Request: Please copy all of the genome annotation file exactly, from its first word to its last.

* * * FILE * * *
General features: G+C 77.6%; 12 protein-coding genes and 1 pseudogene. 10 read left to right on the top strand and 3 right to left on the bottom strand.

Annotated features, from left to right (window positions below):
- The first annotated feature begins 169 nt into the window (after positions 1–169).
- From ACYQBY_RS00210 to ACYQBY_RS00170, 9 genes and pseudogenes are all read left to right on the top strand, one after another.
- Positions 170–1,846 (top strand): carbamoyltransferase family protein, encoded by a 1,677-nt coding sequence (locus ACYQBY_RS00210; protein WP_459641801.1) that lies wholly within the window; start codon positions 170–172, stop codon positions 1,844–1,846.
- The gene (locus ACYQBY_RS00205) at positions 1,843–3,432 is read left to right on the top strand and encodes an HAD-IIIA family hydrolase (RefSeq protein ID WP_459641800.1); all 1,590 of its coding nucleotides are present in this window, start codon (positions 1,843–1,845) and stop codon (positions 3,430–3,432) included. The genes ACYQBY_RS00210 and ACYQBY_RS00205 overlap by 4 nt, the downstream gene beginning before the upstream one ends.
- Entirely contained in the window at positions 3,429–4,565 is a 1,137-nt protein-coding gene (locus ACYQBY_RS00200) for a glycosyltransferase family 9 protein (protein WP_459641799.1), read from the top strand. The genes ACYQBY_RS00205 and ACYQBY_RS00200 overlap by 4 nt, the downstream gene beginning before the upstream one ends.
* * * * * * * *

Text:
General features: G+C 77.6%; 12 protein-coding genes and 1 pseudogene. 10 read left to right on the top strand and 3 right to left on the bottom strand.

Annotated features, from left to right (window positions below):
- The first annotated feature begins 169 nt into the window (after positions 1–169).
- From ACYQBY_RS00210 to ACYQBY_RS00170, 9 genes and pseudogenes are all read left to right on the top strand, one after another.
- Positions 170–1,846 (top strand): carbamoyltransferase family protein, encoded by a 1,677-nt coding sequence (locus ACYQBY_RS00210; protein WP_459641801.1) that lies wholly within the window; start codon positions 170–172, stop codon positions 1,844–1,846.
- The gene (locus ACYQBY_RS00205) at positions 1,843–3,432 is read left to right on the top strand and encodes an HAD-IIIA family hydrolase (RefSeq protein ID WP_459641800.1); all 1,590 of its coding nucleotides are present in this window, start codon (positions 1,843–1,845) and stop codon (positions 3,430–3,432) included. The genes ACYQBY_RS00210 and ACYQBY_RS00205 overlap by 4 nt, the downstream gene beginning before the upstream one ends.
- Entirely contained in the window at positions 3,429–4,565 is a 1,137-nt protein-coding gene (locus ACYQBY_RS00200) for a glycosyltransferase family 9 protein (protein WP_459641799.1), read from the top strand. The genes ACYQBY_RS00205 and ACYQBY_RS00200 overlap by 4 nt, the downstream gene beginning before the upstream one ends.